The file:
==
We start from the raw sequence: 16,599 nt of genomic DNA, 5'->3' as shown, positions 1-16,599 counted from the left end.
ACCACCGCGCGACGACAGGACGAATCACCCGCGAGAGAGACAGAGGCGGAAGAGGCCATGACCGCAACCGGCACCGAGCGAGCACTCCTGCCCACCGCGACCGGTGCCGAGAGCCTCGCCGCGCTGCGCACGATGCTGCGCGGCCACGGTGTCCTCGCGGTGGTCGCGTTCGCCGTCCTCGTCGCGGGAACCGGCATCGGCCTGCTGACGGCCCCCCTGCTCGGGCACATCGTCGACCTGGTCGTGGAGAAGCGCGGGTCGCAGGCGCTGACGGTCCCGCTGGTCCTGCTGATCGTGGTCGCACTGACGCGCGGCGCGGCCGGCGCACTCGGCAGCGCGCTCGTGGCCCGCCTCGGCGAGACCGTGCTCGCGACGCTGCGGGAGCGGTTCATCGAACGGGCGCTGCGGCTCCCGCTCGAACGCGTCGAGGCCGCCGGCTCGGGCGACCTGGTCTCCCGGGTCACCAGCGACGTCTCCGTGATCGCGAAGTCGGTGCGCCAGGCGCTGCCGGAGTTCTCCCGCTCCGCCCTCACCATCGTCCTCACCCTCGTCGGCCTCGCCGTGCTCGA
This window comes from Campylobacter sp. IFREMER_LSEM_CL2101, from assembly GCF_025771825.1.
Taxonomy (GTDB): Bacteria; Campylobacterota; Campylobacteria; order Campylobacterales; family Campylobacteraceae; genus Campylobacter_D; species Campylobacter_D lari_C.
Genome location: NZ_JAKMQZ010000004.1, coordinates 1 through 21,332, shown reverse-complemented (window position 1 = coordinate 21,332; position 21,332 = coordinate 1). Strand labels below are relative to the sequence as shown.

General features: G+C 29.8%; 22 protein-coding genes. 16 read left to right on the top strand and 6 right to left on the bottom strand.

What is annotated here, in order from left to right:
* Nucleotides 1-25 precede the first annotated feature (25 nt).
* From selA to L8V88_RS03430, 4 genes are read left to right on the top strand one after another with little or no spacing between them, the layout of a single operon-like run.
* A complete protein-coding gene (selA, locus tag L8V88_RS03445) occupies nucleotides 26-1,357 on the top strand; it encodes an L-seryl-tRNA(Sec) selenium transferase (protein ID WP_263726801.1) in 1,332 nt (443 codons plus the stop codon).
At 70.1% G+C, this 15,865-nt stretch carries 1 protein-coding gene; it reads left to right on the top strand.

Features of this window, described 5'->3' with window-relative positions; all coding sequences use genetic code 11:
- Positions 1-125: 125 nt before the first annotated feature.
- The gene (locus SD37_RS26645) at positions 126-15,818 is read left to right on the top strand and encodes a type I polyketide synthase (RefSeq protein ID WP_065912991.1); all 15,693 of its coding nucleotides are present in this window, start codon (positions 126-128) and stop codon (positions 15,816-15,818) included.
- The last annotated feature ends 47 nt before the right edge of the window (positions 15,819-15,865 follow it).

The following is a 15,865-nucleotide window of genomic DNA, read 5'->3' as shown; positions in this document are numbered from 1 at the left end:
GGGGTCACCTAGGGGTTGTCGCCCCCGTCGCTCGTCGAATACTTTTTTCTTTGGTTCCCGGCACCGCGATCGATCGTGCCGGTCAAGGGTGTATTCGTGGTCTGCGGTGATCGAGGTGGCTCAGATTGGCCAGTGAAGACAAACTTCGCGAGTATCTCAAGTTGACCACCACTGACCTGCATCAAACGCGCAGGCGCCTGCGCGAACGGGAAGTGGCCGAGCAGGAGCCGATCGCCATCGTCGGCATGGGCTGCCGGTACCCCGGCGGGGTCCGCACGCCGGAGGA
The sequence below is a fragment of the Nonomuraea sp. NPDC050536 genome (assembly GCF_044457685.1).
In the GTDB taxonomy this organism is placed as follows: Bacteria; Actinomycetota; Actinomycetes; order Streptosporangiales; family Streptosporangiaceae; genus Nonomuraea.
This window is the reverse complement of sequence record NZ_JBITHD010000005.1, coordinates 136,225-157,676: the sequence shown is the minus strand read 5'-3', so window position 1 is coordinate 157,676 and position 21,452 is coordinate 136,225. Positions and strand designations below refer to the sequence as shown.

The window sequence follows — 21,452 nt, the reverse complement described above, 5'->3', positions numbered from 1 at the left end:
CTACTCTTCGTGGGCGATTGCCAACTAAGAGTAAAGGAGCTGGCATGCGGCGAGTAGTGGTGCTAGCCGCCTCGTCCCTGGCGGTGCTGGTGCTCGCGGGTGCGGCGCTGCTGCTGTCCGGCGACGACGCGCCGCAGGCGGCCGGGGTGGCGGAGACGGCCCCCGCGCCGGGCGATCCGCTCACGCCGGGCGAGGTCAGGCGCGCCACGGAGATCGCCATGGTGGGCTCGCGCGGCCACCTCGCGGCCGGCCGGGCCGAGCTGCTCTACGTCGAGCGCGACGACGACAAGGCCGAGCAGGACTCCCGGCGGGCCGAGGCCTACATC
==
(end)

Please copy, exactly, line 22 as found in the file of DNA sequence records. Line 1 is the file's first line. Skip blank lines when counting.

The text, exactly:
CTACTCTTCGTGGGCGATTGCCAACTAAGAGTAAAGGAGCTGGCATGCGGCGAGTAGTGGTGCTAGCCGCCTCGTCCCTGGCGGTGCTGGTGCTCGCGGGTGCGGCGCTGCTGCTGTCCGGCGACGACGCGCCGCAGGCGGCCGGGGTGGCGGAGACGGCCCCCGCGCCGGGCGATCCGCTCACGCCGGGCGAGGTCAGGCGCGCCACGGAGATCGCCATGGTGGGCTCGCGCGGCCACCTCGCGGCCGGCCGGGCCGAGCTGCTCTACGTCGAGCGCGACGACGACAAGGCCGAGCAGGACTCCCGGCGGGCCGAGGCCTACATC